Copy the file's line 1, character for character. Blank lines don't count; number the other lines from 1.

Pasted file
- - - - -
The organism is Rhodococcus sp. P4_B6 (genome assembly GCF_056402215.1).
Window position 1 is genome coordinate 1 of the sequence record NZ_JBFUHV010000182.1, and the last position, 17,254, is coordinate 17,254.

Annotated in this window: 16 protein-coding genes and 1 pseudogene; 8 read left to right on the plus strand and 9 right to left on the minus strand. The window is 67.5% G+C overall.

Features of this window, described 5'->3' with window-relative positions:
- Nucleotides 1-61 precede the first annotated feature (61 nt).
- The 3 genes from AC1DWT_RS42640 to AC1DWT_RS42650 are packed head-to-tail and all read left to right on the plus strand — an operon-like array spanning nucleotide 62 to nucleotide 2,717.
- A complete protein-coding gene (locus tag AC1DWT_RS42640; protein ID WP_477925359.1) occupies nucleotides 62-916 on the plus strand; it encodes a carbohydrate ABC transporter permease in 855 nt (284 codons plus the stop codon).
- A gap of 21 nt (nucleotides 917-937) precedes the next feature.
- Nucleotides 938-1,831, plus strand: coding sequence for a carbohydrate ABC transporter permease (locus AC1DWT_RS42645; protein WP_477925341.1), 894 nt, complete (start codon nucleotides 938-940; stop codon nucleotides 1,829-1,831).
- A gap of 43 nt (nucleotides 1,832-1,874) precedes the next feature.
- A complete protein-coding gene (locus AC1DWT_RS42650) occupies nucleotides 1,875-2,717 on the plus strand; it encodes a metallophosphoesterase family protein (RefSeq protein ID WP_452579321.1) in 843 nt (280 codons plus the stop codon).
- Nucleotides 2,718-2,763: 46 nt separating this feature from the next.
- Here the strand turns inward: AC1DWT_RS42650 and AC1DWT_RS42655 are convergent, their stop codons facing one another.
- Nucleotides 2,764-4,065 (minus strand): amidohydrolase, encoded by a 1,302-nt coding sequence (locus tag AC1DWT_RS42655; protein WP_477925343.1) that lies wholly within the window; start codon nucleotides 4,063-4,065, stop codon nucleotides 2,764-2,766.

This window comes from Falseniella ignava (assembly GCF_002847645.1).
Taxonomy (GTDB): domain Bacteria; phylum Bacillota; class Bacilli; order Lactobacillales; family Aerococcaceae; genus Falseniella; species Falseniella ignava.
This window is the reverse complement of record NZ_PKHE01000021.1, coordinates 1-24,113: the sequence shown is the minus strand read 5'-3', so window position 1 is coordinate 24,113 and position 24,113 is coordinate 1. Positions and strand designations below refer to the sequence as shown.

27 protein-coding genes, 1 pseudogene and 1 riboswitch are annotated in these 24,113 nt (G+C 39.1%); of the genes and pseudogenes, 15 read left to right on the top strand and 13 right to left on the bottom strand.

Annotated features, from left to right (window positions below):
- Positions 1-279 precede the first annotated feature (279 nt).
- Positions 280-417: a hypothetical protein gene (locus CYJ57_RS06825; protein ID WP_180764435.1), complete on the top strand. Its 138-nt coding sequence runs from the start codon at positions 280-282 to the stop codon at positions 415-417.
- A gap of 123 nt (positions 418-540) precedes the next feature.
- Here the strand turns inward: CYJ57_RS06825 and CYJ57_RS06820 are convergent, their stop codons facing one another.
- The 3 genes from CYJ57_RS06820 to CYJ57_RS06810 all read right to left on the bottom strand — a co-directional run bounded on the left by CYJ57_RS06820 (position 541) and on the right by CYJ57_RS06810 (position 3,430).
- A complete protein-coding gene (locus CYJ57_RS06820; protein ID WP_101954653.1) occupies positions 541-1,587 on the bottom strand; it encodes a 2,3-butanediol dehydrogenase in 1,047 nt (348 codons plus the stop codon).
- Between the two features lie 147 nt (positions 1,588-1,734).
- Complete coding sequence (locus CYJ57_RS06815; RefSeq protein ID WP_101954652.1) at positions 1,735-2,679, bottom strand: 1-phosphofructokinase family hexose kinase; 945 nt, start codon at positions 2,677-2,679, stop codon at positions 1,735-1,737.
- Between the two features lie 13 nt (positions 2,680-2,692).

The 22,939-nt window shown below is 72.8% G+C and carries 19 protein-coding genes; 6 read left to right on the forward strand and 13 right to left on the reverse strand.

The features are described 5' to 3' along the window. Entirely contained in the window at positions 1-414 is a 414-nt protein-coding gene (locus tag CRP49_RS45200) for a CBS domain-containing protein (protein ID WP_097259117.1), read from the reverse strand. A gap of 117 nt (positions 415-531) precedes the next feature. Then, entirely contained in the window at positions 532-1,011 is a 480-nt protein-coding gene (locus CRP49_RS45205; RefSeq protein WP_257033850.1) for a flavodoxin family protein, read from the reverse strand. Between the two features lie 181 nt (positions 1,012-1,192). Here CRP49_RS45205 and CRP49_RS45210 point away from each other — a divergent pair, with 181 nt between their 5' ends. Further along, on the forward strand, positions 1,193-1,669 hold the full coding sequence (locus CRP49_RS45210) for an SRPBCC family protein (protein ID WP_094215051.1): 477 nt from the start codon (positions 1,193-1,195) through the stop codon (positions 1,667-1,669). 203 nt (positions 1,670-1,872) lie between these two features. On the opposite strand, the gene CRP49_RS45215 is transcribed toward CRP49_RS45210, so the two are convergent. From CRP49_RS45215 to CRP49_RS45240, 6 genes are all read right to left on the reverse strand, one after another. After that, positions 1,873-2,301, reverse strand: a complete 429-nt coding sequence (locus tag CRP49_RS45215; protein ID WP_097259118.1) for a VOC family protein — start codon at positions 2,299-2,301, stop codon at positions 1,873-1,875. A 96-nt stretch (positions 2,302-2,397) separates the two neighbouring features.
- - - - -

The organism is Rhodococcus sp. P4_B6 (genome assembly GCF_056402215.1).